Big Brave Deal

What’s the scariest thing you’ve done lately? Maybe you asked for a raise, or asked for a date. Maybe you shared your art with the world for the first time, or signed up for a marathon. Being brave is tough. If we put ourselves out there—artistically, romantically, physically, and any other -ally you can think of—we risk failure. We risk being laughed at, mocked, and rejected.

Being brave on the internet is especially scary. Internet trolls lurk everywhere. You can read the most innocuous article, and when you look in the comments, you’ll find the worst of humanity. I’m not sure why so many people feel compelled to hurt strangers. There’s something about being behind a keyboard that gives them a different kind of bravery than the kind I’m talking about today. I used to think that the thrill of anonymity was what drove so many people to be awful to others online. But nowadays, we often use social media log-ins when we comment. It’s fascinating to me that having your name and profile visible doesn’t seem to deter people from being their worst selves.

Anyway! The point of all this talk about bravery is that I’m going to do something brave. Right now. My friends over at TeeRico asked if I’d have some pictures taken of me in the tank tops and t-shirts they’ve asked me to test and review. Gulp! Tank tops and t-shirts mean bare arms. If there’s one part of my body that I still have to work hard to accept (much less embrace and love), it’s my arms. Don’t get me wrong: They’re strong and capable. They lift, push, pull. They’ve swum endless laps. They’ve come with me on twelve 13.1-mile journeys (and countless training miles to get to those start lines). They’ve hugged some of the best people in the world. But they are, by society’s standards, unattractive. And many other adjectives that I won’t list here.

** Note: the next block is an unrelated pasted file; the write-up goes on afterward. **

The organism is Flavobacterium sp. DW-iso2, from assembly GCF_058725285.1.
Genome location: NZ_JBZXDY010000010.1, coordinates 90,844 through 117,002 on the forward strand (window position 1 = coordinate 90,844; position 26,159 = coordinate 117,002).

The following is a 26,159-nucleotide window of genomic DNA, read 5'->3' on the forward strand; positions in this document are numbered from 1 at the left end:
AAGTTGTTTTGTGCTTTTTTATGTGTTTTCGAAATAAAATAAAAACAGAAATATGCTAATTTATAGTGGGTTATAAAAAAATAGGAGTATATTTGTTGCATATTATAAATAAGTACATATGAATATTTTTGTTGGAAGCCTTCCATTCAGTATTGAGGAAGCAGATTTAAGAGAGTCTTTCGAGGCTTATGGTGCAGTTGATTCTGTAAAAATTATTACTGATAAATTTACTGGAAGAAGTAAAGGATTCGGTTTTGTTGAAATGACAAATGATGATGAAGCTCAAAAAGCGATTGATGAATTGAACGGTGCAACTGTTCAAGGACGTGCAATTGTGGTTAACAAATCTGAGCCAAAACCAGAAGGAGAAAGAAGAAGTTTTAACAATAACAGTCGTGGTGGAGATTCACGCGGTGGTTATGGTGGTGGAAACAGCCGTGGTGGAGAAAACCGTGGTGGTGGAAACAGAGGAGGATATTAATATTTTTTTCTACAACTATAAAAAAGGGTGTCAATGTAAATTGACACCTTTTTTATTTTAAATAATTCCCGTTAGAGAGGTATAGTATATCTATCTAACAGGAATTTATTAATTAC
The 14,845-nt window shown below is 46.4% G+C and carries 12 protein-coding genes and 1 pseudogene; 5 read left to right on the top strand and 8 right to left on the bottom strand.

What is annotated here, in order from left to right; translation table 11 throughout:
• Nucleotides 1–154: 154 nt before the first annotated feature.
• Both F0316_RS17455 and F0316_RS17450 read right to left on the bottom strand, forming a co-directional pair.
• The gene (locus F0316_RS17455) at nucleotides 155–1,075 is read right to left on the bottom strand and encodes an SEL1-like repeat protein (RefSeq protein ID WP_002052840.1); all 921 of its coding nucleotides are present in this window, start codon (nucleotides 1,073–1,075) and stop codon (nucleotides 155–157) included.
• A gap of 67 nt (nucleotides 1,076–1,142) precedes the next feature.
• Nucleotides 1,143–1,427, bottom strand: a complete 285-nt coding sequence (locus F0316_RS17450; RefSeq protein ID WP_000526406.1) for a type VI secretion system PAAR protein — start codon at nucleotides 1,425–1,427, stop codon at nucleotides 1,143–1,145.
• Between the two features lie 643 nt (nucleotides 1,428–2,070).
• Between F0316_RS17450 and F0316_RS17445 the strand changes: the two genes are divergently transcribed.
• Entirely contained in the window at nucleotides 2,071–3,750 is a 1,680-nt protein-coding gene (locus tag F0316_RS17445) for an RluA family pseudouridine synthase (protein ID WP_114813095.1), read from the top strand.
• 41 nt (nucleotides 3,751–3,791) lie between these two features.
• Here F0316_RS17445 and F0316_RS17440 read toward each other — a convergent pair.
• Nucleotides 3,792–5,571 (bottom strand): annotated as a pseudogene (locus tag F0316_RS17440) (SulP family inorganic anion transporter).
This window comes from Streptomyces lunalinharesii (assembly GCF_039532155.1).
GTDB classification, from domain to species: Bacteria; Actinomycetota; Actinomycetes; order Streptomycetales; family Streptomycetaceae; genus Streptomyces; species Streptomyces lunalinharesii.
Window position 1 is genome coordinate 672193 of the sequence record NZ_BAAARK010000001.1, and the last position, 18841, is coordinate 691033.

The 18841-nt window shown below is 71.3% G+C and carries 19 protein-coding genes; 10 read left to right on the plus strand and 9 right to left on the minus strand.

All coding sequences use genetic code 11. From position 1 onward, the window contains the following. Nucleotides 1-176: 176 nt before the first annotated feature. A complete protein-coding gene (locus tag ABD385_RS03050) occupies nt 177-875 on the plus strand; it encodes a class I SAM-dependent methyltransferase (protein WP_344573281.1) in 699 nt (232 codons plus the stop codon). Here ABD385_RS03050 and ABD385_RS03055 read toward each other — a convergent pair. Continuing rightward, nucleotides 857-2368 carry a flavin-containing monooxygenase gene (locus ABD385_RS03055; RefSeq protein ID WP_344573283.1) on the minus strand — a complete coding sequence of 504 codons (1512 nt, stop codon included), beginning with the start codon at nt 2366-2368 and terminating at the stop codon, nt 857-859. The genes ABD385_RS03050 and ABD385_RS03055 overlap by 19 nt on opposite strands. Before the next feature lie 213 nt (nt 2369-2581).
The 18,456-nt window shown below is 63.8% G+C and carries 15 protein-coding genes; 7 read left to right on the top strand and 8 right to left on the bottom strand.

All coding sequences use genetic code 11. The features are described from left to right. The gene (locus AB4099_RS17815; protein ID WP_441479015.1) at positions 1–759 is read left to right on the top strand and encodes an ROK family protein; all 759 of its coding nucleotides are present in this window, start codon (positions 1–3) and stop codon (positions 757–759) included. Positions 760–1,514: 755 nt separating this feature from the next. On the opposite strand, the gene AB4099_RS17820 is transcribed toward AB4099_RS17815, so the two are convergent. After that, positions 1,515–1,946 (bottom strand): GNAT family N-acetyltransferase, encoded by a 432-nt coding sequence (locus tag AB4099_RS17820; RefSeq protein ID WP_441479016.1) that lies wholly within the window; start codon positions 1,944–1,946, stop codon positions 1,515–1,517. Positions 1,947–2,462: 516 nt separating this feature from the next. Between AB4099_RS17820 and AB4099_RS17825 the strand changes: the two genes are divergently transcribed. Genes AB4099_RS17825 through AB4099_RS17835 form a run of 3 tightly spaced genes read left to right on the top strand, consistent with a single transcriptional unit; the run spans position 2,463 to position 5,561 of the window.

We talk a lot about how much representation matters. When I see images of a fat person online who doesn’t have a perfect hour-glass figure, it’s shocking. And so wonderful! I want—and need—to see images of people who look like me. People with belly rolls and cellulite and stretch marks. We have to stop thinking of these natural things as flaws we should be ashamed of and cover up. Think about it: The more we see different bodies, the more we’ll come to accept them. The more we see visibly fat bodies (not “plus-size” model bodies), the more we’ll come to accept them. If we work hard enough, if we’re brave enough, we’ll see diversity everywhere. We’ll accept it, we’ll expect it, and we’ll love it!

If somebody sees my pictures and feels kinder about themselves as a result, then my fear is worth it.

So here I go. I’m sending these pictures out into the world. Thanks for holding my hand, friends. And an especially big thank you to Luis at TeeRico, who inspires me to be bold and brave. ¡Vamonos!

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(And thanks to Austin for being my intrepid photographer!)


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